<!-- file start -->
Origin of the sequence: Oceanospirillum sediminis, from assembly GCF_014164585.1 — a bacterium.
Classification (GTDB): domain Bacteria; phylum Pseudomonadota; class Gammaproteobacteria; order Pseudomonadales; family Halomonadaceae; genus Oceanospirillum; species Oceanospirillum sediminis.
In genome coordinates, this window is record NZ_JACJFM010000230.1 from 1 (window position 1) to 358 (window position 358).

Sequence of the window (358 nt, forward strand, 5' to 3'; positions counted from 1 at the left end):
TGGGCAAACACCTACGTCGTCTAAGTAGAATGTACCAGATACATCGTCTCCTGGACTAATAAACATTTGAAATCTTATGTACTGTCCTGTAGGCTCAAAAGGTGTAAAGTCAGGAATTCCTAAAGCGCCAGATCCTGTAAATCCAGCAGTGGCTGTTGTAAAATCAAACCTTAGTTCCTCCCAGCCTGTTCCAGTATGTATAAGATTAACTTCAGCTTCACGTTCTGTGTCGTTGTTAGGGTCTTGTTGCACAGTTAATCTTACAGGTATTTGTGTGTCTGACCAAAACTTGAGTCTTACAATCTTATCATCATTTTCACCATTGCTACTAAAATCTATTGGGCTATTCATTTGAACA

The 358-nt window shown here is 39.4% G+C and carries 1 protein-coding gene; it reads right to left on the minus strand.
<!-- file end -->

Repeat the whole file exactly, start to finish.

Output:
Origin of the sequence: Oceanospirillum sediminis, from assembly GCF_014164585.1 — a bacterium.
Classification (GTDB): domain Bacteria; phylum Pseudomonadota; class Gammaproteobacteria; order Pseudomonadales; family Halomonadaceae; genus Oceanospirillum; species Oceanospirillum sediminis.
In genome coordinates, this window is record NZ_JACJFM010000230.1 from 1 (window position 1) to 358 (window position 358).

Sequence of the window (358 nt, forward strand, 5' to 3'; positions counted from 1 at the left end):
TGGGCAAACACCTACGTCGTCTAAGTAGAATGTACCAGATACATCGTCTCCTGGACTAATAAACATTTGAAATCTTATGTACTGTCCTGTAGGCTCAAAAGGTGTAAAGTCAGGAATTCCTAAAGCGCCAGATCCTGTAAATCCAGCAGTGGCTGTTGTAAAATCAAACCTTAGTTCCTCCCAGCCTGTTCCAGTATGTATAAGATTAACTTCAGCTTCACGTTCTGTGTCGTTGTTAGGGTCTTGTTGCACAGTTAATCTTACAGGTATTTGTGTGTCTGACCAAAACTTGAGTCTTACAATCTTATCATCATTTTCACCATTGCTACTAAAATCTATTGGGCTATTCATTTGAACA

The 358-nt window shown here is 39.4% G+C and carries 1 protein-coding gene; it reads right to left on the minus strand.